Samoa Wilson with the Jim Kweskin Band is reviewed by Jazz Blues Magazine

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Samoa Wilson

 

Samoa Wilson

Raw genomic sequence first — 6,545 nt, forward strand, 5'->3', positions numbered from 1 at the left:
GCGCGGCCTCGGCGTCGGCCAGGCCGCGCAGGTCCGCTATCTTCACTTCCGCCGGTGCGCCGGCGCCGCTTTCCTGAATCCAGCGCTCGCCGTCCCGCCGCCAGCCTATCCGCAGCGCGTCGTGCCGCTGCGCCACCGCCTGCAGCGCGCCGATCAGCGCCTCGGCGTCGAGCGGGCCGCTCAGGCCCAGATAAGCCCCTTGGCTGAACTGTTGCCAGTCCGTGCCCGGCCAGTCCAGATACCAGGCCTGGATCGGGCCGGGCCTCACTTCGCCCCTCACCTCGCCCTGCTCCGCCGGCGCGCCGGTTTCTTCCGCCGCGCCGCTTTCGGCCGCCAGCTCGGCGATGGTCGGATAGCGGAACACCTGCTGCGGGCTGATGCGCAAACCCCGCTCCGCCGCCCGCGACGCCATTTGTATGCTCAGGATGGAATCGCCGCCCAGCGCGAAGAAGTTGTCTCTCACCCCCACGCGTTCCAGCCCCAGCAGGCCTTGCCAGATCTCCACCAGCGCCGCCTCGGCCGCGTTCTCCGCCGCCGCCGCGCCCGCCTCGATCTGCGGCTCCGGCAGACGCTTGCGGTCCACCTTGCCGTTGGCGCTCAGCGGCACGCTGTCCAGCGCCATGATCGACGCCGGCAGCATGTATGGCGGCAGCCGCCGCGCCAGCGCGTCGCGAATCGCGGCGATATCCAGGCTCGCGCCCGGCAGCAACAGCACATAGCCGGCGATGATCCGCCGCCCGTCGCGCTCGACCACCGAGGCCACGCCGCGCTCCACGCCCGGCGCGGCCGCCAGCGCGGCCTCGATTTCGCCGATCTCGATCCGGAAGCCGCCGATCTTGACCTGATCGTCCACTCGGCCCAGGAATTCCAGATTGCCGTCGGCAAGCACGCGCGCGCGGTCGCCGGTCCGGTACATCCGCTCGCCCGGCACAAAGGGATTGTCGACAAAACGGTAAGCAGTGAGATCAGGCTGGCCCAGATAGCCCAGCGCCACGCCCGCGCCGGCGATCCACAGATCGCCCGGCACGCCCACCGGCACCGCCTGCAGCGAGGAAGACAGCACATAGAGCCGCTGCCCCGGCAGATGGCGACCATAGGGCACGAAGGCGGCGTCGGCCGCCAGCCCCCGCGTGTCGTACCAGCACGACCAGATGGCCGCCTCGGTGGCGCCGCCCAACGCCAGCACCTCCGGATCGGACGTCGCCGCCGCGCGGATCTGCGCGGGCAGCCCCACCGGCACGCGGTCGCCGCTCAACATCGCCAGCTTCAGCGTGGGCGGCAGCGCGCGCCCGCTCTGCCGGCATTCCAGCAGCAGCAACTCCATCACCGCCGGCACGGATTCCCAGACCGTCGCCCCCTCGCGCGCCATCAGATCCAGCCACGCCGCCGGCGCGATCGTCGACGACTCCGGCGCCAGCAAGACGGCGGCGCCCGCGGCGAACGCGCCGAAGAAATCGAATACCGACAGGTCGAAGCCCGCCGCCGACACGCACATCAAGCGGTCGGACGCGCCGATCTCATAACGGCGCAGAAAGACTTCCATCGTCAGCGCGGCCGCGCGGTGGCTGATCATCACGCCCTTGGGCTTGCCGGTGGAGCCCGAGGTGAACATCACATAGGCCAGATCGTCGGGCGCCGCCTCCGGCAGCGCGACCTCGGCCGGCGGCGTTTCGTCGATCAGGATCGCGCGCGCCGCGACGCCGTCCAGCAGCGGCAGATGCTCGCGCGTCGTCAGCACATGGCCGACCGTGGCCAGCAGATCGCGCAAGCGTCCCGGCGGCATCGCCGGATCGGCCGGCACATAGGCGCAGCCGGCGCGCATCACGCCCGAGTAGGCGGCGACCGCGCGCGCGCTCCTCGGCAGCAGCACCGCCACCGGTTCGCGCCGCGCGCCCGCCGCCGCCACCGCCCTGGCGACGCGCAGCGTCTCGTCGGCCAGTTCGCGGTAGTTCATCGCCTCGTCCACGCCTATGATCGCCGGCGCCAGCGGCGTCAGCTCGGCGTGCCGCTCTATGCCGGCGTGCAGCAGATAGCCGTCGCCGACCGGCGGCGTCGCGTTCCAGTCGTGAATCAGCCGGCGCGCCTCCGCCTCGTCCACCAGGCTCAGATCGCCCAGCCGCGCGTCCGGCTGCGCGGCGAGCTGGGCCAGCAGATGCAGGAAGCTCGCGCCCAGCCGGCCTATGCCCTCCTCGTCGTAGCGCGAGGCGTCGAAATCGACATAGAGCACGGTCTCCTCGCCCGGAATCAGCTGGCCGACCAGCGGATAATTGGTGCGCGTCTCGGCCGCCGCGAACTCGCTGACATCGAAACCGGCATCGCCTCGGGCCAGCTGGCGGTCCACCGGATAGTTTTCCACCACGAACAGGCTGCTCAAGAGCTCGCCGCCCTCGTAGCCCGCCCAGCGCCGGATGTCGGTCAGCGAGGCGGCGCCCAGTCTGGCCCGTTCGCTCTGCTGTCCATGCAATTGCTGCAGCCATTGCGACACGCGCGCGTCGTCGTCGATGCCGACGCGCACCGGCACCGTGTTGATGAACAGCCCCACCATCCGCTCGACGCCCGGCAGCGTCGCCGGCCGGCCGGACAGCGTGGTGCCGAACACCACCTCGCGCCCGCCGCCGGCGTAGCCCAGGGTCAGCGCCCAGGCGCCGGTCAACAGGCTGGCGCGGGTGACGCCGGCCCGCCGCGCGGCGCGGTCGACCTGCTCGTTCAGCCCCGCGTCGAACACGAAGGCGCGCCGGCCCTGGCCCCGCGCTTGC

SAMOA WILSON WITH THE JIM KWESKIN BANDI Just Want to be HorizontalKINGSWOOD RECORDS, LLCVocalist Samoa Wilson has had a decade long col-laboration with Jim Kweskin, exploring a wide range of music from tender ballads and raunchy blues to swinging jazz standards. In 2018, Kweskin and bass-ist Matthew Berlin decided to launch a project with Samoa centered on Teddy Wilson’s 1930s recordings that featured Billie Holiday, a relatively unknown singer at the time. An attractive aspect of those recordings was the pure ensemble-elegant, clean, and swinging sound. Most of the songs on this album derive from those classic recordings. Other songs are associated with Rosetta Howard, Bessie Smith. For this recording, a little big band was assembled. In addition to Wilson’s vocals, Kweskin’s vocals and guitar, and Berlin’s bass, the band members include guitarist Titus Vollmer, alto saxist Paloma Ohm, pianist and accordionist Sonny Barbato, drummer Jeff Brown, multi-instrumentalist Dennis Lichtman on clarinet, fiddle, mandolin & alto sax, and Mike Davis on trumpet and cornet.This album is a delightful recording with Wilson’s alluring singing matched by the sophisticated and elegant accompaniments that bring forth elements of swing jazz, French cabarets, gypsy swing, hokum, skittle band, and Western Swing. While Kweskin’s crooning is quite appealing, Wilson herself has such a warm, melodious voice with her tunefulness, clear phrasing, and subtle vocal inflections. The backing provided and imaginative arrangements provide such attractive settings for the vocals. The opening “After You’ve Gone,” is perhaps the most ingenious and origi-nal reworking of a performance opening as a leisure lament sung by Wilson before the tempo quickens with the accompaniment evoking Spade Cooley with some excellent fingerstyle picking from Kweskin, accordion from Barbato and Davis’ trumpet. The title selection features Wilson’s clean, relaxed singing, Davis’ crying muted trumpet, and Vollmer’s handsome arrangement. Besides Davis’ brass, Licht-man’s woody clarinet is another pleasure for listeners including “Trust in Me” and “I Cried For You.” This latter number has more of a Western swing flavor than Billie Holiday’s recording with Wilson, with Davis’ superb trumpet. One noteworthy aspect of some of these per-formances is the inclusion of the original intro verses that had been dropped over time. Davis and Lichtman, along with Barbato’s accor-dion, reinvigorate the revival of the Harlem Hamfats hokum blues ‘The Candy Man,” with delightful interplay between the accordion and alto sax. Barbato’s ac-cordion on “Inch Worm” brings a touch of the French Cabaret with the interplay between the vocals of Wilson and Kweskin. There is also a splendid sax solo on this song. While Billie Holiday recorded “Until the Real Thing Comes Along,” it is most identified with Andy Kirk and the Clouds of Joy with Pha Terrell’s vocal. Wilson’s vocal delivery is more in line with the sincere romanticism of Terrell than Holiday’s distinctive ap-proach. Lichtman shines on both alto sax and clarinet here. There is also a sublime rendition of “Our Love is Here to Stay,” and an understated bawdy take of Bessie Smith’s “Kitchen Man.” Vollmer contributes Hawaiian slide guitar on a 1930s Hawaiian pop song “At Ebb Tide.” Davis channels the bravado of a Roy Eldridge or Red Allen while Lichtman evokes Lester Young on “Lover Come Back To Me.”It was such a pleasure to listen to this recording. Samoa Wilson is a fine singer and she is wonderfully backed throughout. While a good portion of the per-formances here are from Billie Holiday’s remarkable 1930s recordings, Wilson never tries to emulate Holi-day, but invests her mellifluous voice to these wonderful songs. The result is this sublime recording. Ron Weinstock

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